Western powers initially anticipated Russia’s subservience under the feeble leadership of Boris Yeltsin, envisioning the restoration of capitalism and liberal democracy. However, the ascent of Putin swiftly dispelled such hopes. A liberal yet resolute leader, Putin revitalized the Russian economy, cementing his status as one of the nation’s most influential figures. Throughout modern Russian history, few leaders have left as indelible a mark on society as Lenin, Stalin, and Putin. Lenin laid the foundation of the Soviet Union with a workers’ revolution, while Stalin transformed a destitute Russia into a global superpower. Two decades ago, Putin inherited a depleted nation and is now working towards steering it towards capitalist consolidation and stability, despite initial scepticism surrounding his leadership.

Ascending to power amidst Yeltsin’s abrupt resignation, Putin, a former KGB operative, initially lacked popularity. However, supported by the liberal faction of the ruling class, he swiftly rose to prominence. Putin’s governance bore semblance to liberal leaders like Chung Doo-Hwan rather than authoritarian dictators like Pinochet. His astute understanding of Russia’s fragile property landscape enabled him to wield considerable influence.

Contrary to the oligarchs’ expectations, Putin’s consolidation of power resulted in the seizure of assets from dissenting voices. He bolstered state intervention in the economy, reclaiming control over oil and gas enterprises. Although ostensibly for the benefit of shareholders, this shift primarily empowered state-aligned management, solidifying Putin’s grip on power.

Putin’s rule can be characterized as Bonapartist, emerging from a scenario where the ruling class relinquishes control to the state. Despite accusations of stifling press freedom and political dissent, Putin retains popularity among the Russian populace, capitalizing on the absence of viable alternatives. While facing opposition primarily from older demographics and the fragmented Communist Party, Putin’s success lies in maintaining division within the opposition through the strategic use of state machinery. When Putin assumed office in 2000, Russia was still reeling from the tumultuous aftermath of the 1990s, marked by disastrous market reforms and the 1998 financial crisis. Initially lacking a comprehensive economic vision, Putin pursued a mixed approach.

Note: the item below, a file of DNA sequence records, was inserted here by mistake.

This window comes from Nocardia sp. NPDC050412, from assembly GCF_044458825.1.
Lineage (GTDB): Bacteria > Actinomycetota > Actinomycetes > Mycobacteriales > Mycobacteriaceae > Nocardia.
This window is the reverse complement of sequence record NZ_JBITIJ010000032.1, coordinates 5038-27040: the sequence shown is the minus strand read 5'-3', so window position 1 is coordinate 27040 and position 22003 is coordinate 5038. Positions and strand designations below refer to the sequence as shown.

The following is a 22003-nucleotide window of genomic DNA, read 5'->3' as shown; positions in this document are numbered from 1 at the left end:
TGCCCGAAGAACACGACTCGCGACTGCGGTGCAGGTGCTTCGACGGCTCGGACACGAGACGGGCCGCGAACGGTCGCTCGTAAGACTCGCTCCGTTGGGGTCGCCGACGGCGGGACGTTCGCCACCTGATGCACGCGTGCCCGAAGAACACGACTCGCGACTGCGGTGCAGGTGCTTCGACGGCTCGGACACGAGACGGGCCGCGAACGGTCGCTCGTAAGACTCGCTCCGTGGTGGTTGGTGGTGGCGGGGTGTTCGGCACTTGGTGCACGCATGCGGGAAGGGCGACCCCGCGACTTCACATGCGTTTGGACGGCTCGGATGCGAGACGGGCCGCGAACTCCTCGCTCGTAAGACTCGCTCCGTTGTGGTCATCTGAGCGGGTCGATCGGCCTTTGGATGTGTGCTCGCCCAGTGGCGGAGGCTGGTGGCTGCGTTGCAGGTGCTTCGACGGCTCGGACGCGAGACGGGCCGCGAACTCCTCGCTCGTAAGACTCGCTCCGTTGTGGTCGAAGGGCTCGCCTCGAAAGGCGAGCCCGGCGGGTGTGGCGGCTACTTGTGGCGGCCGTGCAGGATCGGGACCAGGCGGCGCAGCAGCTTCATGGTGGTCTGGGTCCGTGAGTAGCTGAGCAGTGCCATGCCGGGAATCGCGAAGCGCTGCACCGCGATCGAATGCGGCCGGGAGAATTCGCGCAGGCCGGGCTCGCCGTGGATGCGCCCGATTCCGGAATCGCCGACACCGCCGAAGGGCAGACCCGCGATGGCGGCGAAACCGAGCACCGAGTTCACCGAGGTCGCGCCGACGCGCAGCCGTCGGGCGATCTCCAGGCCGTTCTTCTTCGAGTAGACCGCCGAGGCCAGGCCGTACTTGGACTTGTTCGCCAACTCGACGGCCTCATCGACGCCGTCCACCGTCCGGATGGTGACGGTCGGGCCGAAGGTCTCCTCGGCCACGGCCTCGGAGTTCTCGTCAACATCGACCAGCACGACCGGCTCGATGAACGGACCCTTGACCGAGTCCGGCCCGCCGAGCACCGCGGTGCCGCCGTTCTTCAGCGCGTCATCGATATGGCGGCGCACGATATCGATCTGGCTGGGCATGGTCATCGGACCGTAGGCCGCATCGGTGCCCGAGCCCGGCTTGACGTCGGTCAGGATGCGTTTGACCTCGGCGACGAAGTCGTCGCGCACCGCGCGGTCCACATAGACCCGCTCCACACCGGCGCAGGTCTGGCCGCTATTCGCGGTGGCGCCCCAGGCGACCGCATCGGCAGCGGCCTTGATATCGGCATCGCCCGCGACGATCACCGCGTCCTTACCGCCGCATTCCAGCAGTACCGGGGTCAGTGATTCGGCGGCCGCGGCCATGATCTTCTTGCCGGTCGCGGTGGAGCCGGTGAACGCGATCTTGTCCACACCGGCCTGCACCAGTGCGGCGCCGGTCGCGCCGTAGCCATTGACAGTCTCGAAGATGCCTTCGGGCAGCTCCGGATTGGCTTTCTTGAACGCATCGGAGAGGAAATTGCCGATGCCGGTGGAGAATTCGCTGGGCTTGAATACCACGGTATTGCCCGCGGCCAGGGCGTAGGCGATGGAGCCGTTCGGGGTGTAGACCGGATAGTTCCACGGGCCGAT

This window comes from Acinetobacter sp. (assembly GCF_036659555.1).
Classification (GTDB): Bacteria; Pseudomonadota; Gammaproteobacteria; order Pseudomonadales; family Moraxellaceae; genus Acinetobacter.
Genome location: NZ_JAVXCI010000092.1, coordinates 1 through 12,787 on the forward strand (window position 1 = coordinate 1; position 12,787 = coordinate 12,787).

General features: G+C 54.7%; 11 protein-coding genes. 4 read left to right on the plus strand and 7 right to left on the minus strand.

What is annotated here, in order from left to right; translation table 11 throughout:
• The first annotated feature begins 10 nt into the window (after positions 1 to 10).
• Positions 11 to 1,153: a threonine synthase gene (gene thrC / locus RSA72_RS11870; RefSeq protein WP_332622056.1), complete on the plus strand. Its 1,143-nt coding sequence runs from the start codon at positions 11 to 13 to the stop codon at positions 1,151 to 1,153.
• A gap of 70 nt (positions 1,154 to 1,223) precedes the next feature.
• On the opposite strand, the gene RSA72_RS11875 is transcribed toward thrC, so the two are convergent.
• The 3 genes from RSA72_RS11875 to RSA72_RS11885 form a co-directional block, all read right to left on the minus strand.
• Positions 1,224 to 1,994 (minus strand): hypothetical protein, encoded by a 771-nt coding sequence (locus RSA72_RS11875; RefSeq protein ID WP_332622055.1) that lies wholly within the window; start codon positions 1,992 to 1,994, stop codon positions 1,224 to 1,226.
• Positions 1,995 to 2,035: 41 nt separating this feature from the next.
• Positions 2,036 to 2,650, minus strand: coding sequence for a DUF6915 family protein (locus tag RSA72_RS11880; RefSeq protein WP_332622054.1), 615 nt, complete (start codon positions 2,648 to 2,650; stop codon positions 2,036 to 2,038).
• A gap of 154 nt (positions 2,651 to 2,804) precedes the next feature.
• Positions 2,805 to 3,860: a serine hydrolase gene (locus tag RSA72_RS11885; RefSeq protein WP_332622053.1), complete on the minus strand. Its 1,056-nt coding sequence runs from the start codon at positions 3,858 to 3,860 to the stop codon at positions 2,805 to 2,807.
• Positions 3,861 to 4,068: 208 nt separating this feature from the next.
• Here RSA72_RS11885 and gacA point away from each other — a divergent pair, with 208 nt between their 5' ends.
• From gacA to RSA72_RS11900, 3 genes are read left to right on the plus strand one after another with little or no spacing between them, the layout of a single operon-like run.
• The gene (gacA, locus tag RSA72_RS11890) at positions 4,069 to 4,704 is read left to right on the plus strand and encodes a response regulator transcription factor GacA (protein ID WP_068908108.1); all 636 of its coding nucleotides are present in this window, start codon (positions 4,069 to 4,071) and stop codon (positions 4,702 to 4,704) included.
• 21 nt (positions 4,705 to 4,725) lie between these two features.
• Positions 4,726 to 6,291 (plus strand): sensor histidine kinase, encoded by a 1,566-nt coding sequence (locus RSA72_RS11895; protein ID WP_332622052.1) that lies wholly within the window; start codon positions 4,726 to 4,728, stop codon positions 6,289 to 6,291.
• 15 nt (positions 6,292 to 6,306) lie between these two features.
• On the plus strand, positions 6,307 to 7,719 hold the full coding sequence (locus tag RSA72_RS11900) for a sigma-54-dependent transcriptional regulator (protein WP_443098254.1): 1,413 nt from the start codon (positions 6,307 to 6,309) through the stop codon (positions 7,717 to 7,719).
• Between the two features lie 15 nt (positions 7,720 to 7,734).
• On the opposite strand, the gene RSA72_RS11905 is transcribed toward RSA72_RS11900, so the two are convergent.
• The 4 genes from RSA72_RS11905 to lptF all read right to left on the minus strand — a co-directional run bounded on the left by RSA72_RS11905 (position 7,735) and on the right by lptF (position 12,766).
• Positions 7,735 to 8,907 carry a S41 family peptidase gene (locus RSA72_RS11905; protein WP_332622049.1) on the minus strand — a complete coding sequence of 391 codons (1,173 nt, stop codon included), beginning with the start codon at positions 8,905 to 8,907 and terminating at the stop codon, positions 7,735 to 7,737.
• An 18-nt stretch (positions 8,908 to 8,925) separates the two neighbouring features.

One of Putin’s primary objectives was to dismantle the economic and political dominance wielded by the oligarchs, which had flourished under Yeltsin’s presidency. In doing so, he established his power base and reinforced the state’s role in the economy. This reassertion of state control coincided with a period of economic prosperity, driven in part by unused manufacturing capacity and soaring oil prices – Russia’s primary export.

Consequently, the nation experienced a notable improvement in living standards, with real disposable income doubling between 1999 and 2006. By 2017, government officials claimed that the number of Russians living below the poverty line had halved from 40 million in 2000 to 20 million. However, alongside capitalist development and economic growth, Russia witnessed a surge in economic inequality. Over the past two decades, the country has grappled with escalating levels of capitalist exploitation, repression, and class disparities.

Despite the economic gains made during Putin’s tenure, the resulting wealth disparity has underscored the persistent challenges facing Russian society.


The writer is a freelance journalist.